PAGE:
What are Software Engineering Internships Like?

An internship in Software Engineering is a great way to preview what the career will be like day-to-day.

What is an internship?

Internships are a limited-time employment program that provides a professional learning experience.

Traditionally, in the US, they are short-term, usually 1-3 months.  Interns are often university students working while on break from college courses (though, even if you're not a student, don't hestitate in seeking out an internship).

You'll find that some internships are unpaid, but that is uncommon for Software Engineering.  I, personally, would never accept an unpaid internship.  Good Software Engineers are in such good demand, it should be a red flag if an internship is unpaid.

From there, it's often about the particular company's program or philosophy toward internships.

Type of Work Software Engineering Interns do

In my experience, there are two main models that teams use for their interns.

Individual or small team project

One fairly common practice is giving the intern their own project to work on during all or most of the term of their internship.  Usually, you'll find this at mid-to-large sized companies whose primary business is not software.

In my experience, this method lacks the team collaboration and communication that is so critical to success in software engineering.  You will likely still learn something in this model, but working in a team of experienced Software Engineers will amplify your learning in a way that this project-based method cannot.

Embedded into engineering team

The other model is having the intern plug into a scrum team just as though they're another engineer on the team.  I find that this is a better way for interns to gain experience working within a team environment, and, overall, paints a better picture of what the job is like.

Experienced engineering teams have been working with and learning from each other - and honing their craft for years.  They know their tooling and technologies inside and out.  They have specific and automated quality and deployment mechanisms.  They have well-defined project work and a well-groomed backlog.

Imagine being plugged in to a team like that with welcoming arms.  They'll teach you everything you need to know to be successful in your own little corner of the product in no time flat.

Look for Something Special

Look for companies that give some real thought and energy toward their internship program.  Often, they'll have dedicated early-career personnel, such as a Campus Recruiting team.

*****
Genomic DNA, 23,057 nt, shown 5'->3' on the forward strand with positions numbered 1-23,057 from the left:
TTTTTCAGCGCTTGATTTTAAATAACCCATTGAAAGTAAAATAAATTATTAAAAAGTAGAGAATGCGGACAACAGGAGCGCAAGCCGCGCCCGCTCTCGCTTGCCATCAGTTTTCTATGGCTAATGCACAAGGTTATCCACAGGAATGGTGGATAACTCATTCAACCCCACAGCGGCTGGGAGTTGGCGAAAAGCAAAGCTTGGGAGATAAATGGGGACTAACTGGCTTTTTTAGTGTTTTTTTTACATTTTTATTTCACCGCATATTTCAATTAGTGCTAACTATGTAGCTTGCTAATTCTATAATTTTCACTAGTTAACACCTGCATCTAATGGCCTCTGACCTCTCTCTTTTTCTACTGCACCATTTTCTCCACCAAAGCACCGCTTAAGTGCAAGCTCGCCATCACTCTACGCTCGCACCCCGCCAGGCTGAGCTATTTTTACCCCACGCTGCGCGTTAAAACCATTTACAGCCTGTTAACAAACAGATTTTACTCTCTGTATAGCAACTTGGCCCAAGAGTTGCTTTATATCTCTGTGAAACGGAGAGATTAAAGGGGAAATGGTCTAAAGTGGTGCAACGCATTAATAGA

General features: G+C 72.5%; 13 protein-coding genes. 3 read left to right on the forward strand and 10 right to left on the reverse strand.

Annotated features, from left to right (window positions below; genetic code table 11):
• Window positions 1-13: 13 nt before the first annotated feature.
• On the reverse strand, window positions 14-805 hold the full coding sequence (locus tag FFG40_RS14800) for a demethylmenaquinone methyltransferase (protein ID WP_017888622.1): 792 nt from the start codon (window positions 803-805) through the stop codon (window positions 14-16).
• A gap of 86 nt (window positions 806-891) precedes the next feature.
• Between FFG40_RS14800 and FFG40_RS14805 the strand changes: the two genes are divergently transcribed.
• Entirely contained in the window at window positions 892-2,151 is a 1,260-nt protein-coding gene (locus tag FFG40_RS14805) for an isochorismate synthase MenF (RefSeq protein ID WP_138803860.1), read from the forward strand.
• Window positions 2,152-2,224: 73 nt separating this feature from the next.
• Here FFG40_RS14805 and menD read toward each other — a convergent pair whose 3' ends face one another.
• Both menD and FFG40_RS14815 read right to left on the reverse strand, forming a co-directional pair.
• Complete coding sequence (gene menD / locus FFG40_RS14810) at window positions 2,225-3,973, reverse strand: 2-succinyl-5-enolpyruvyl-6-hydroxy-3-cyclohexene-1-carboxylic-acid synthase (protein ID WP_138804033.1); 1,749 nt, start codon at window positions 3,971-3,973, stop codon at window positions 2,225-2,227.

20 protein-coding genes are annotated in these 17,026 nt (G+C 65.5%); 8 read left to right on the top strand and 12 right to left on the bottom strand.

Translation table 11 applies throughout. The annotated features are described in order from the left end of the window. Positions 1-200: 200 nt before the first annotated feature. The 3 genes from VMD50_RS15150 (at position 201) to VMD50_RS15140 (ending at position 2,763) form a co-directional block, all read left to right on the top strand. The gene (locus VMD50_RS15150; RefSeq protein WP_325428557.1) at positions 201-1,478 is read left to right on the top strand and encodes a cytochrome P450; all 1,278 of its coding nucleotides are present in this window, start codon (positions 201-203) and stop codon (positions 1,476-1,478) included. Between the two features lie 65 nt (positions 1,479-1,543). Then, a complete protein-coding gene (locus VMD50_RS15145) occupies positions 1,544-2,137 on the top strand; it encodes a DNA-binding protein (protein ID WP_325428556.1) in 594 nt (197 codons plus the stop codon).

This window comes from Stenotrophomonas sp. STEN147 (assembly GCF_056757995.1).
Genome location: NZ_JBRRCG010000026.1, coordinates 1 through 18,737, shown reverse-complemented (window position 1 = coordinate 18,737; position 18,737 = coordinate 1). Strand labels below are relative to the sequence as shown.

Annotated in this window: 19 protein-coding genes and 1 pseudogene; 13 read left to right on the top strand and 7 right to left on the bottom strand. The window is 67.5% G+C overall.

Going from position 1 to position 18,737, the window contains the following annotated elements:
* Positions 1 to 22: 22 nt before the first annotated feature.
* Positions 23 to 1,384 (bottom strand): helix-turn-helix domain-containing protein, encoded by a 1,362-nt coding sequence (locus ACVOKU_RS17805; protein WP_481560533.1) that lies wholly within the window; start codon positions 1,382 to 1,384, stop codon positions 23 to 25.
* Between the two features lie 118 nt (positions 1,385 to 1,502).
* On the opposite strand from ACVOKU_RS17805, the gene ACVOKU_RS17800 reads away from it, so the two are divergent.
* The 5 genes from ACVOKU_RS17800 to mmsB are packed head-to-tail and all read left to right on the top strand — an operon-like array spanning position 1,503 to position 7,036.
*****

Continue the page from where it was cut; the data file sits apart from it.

Best-in-class internships will also pair you with a mentor.  A colleague that is often early-career and even a former intern themselves.  They'll be your #1 resource for navigating the program successfully.

The best internship programs will have curated networking and social events to connect with other interns and engineers.

The company may allow remote work, if that's something that interests you.

Mid-to-large sized companies may even offer temporary housing or housing assistance.

I'd recommend at least one internship with a software product company.  Their processes and culture are highly tuned into the most modern tooling and practices of Software Engineering.  If you're interested going to another industry later, you will have experienced what it's like to be a part of a highly-focused, best-in-class software product team.

Tips to find the best fit for you

  1. Ask the recruiter or hiring manager specific details about how the internship works.  Does it vary by team or by manager?
  2. Share your interests.  Are you most interested in learning about front-end technologies?  Are you inspired to learn about Artificial Intelligence?  Be specific and you may get exactly what you're looking for.
  3. Ask to speak directly with the manager of the team you'll be a part of.  They're likely to have their own interpretation of the internship program or very special needs in terms of talent for an upcoming project.  The manager will have the berst insight into what work is coming.

Tips for a successful internship

Once you've landed the job and are plugging in with the engineering team, get specific with your manager.

Use goals to agree upon what success looks like.  I recommend drafting up 1-3 OKRs and getting feedback from your manager.

If there isn't a formal mentorship as a part of the internship, ask your manager to recommend a mentor for you.

Your #1 goal is to learn.  Your #1 job is to ASK QUESTIONS!  If you're not asking questions, you're not learning enough.

Learn more about internships and apprenticeships here.